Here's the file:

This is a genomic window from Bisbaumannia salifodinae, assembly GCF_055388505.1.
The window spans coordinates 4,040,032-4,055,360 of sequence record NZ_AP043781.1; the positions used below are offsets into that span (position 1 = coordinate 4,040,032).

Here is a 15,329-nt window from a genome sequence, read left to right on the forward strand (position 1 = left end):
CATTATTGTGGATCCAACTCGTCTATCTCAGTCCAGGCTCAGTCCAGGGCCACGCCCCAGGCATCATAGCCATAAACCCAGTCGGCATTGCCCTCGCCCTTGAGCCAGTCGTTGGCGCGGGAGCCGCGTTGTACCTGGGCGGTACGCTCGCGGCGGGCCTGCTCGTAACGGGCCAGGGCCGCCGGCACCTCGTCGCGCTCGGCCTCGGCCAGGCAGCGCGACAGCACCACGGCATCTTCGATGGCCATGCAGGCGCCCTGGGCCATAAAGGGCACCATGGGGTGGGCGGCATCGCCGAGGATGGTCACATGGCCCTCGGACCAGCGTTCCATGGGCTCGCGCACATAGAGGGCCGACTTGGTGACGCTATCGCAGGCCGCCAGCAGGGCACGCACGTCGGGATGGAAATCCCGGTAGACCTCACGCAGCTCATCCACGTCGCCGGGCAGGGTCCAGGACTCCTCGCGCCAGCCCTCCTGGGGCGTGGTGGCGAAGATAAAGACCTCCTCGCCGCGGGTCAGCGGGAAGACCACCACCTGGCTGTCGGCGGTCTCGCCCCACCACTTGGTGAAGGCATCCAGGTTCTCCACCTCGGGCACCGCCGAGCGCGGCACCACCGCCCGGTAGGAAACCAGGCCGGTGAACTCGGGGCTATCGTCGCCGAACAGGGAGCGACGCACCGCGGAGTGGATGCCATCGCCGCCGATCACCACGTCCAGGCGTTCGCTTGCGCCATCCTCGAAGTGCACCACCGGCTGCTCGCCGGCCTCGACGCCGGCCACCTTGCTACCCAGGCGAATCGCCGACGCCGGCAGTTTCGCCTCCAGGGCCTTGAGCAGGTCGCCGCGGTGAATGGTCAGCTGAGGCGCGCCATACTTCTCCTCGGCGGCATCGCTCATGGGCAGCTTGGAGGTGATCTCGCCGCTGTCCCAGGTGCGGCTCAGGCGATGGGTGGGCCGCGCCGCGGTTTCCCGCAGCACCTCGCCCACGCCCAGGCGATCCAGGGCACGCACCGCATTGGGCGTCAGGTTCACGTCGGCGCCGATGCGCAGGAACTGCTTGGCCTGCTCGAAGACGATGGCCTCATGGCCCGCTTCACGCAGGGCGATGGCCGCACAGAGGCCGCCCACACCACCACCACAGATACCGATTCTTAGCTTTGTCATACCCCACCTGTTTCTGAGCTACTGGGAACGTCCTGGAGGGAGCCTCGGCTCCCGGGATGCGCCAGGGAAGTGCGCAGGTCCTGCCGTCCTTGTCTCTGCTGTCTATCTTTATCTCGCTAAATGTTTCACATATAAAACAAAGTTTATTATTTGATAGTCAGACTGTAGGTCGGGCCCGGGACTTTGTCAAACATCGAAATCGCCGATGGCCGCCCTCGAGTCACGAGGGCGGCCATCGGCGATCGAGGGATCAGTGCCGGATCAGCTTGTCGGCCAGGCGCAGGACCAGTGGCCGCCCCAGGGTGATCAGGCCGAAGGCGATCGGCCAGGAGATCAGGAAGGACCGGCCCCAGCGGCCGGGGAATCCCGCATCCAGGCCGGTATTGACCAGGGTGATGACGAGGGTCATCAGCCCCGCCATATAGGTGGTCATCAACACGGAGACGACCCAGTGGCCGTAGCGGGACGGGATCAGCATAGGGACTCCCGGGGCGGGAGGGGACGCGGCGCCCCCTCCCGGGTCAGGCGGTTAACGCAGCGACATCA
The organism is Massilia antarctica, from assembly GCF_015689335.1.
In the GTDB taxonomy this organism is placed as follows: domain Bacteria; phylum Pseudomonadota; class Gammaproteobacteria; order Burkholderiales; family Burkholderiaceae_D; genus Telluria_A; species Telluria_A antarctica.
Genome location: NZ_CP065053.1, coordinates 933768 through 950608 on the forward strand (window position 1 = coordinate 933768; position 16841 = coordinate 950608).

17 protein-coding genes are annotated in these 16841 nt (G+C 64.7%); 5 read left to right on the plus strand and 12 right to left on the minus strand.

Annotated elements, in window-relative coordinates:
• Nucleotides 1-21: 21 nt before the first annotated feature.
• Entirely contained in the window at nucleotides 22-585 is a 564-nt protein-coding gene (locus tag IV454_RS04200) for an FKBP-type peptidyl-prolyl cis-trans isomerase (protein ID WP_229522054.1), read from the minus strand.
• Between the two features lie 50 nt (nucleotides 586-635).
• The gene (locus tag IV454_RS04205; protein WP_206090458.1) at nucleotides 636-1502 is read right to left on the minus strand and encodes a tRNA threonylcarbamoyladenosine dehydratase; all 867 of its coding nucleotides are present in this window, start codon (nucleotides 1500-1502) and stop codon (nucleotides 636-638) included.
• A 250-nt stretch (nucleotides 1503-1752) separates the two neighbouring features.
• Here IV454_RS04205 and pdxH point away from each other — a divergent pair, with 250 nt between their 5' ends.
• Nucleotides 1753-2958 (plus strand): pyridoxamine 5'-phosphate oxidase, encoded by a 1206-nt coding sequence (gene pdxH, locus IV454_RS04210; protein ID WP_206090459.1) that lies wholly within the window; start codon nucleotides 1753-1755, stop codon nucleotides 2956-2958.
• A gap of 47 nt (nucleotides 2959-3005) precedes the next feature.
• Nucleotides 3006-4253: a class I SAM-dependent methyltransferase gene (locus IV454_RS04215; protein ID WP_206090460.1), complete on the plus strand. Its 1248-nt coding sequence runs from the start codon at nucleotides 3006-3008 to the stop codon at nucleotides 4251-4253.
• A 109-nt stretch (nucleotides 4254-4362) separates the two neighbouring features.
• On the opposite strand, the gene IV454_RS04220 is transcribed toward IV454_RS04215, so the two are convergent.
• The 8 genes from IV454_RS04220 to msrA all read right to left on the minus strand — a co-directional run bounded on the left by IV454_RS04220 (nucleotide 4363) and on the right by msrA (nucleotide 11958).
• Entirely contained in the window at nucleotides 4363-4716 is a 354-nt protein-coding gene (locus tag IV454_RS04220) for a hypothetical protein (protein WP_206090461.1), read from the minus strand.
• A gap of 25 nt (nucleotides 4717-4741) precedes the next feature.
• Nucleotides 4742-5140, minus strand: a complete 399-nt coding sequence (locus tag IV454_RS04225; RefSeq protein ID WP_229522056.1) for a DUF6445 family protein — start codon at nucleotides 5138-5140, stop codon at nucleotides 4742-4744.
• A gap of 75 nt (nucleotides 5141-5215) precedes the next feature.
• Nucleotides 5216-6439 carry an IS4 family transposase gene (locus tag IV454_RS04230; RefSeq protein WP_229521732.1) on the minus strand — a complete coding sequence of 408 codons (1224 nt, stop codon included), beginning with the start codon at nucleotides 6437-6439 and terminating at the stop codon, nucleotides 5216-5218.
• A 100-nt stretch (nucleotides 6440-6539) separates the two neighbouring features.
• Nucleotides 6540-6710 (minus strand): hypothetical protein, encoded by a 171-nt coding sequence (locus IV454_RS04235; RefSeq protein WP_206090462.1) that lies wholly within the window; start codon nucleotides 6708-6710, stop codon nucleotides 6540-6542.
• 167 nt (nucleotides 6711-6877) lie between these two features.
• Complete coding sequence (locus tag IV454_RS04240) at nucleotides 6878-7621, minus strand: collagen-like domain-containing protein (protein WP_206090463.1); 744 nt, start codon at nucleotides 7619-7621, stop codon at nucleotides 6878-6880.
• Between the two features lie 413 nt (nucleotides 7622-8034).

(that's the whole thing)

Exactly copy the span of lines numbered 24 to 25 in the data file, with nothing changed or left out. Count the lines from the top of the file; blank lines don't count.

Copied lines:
• Nucleotides 4742-5140, minus strand: a complete 399-nt coding sequence (locus tag IV454_RS04225; RefSeq protein ID WP_229522056.1) for a DUF6445 family protein — start codon at nucleotides 5138-5140, stop codon at nucleotides 4742-4744.
• A gap of 75 nt (nucleotides 5141-5215) precedes the next feature.